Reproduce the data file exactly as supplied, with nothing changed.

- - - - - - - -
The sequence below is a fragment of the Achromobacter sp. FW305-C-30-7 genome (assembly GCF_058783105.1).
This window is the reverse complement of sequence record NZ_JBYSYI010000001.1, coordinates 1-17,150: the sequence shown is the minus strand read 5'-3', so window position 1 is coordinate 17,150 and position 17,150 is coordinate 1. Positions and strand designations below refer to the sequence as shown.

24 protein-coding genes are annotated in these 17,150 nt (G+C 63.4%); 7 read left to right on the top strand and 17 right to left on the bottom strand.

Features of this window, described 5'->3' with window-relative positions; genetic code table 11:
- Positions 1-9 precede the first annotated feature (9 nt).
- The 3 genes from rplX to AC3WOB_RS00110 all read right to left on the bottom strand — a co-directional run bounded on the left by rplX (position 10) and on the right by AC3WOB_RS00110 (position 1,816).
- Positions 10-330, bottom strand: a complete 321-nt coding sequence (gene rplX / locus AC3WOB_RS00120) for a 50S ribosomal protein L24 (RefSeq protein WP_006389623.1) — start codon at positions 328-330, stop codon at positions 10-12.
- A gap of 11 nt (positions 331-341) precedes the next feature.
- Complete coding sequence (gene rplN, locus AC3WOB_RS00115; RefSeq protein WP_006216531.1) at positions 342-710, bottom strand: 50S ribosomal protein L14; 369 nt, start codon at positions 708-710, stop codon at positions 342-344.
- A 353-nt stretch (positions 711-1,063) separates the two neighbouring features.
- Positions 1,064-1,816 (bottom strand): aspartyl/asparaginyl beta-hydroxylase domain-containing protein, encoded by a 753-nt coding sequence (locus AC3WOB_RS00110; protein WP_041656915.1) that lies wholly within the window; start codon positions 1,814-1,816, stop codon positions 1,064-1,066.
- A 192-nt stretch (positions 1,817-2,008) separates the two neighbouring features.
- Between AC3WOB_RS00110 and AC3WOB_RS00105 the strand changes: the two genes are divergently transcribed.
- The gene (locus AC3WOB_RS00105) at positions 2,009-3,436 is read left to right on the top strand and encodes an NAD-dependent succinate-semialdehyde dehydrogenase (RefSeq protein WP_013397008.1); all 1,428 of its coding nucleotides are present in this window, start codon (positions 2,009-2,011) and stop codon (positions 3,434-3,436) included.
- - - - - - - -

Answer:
The sequence below is a fragment of the Achromobacter sp. FW305-C-30-7 genome (assembly GCF_058783105.1).
This window is the reverse complement of sequence record NZ_JBYSYI010000001.1, coordinates 1-17,150: the sequence shown is the minus strand read 5'-3', so window position 1 is coordinate 17,150 and position 17,150 is coordinate 1. Positions and strand designations below refer to the sequence as shown.

24 protein-coding genes are annotated in these 17,150 nt (G+C 63.4%); 7 read left to right on the top strand and 17 right to left on the bottom strand.

Features of this window, described 5'->3' with window-relative positions; genetic code table 11:
- Positions 1-9 precede the first annotated feature (9 nt).
- The 3 genes from rplX to AC3WOB_RS00110 all read right to left on the bottom strand — a co-directional run bounded on the left by rplX (position 10) and on the right by AC3WOB_RS00110 (position 1,816).
- Positions 10-330, bottom strand: a complete 321-nt coding sequence (gene rplX / locus AC3WOB_RS00120) for a 50S ribosomal protein L24 (RefSeq protein WP_006389623.1) — start codon at positions 328-330, stop codon at positions 10-12.
- A gap of 11 nt (positions 331-341) precedes the next feature.
- Complete coding sequence (gene rplN, locus AC3WOB_RS00115; RefSeq protein WP_006216531.1) at positions 342-710, bottom strand: 50S ribosomal protein L14; 369 nt, start codon at positions 708-710, stop codon at positions 342-344.
- A 353-nt stretch (positions 711-1,063) separates the two neighbouring features.
- Positions 1,064-1,816 (bottom strand): aspartyl/asparaginyl beta-hydroxylase domain-containing protein, encoded by a 753-nt coding sequence (locus AC3WOB_RS00110; protein WP_041656915.1) that lies wholly within the window; start codon positions 1,814-1,816, stop codon positions 1,064-1,066.
- A 192-nt stretch (positions 1,817-2,008) separates the two neighbouring features.
- Between AC3WOB_RS00110 and AC3WOB_RS00105 the strand changes: the two genes are divergently transcribed.
- The gene (locus AC3WOB_RS00105) at positions 2,009-3,436 is read left to right on the top strand and encodes an NAD-dependent succinate-semialdehyde dehydrogenase (RefSeq protein WP_013397008.1); all 1,428 of its coding nucleotides are present in this window, start codon (positions 2,009-2,011) and stop codon (positions 3,434-3,436) included.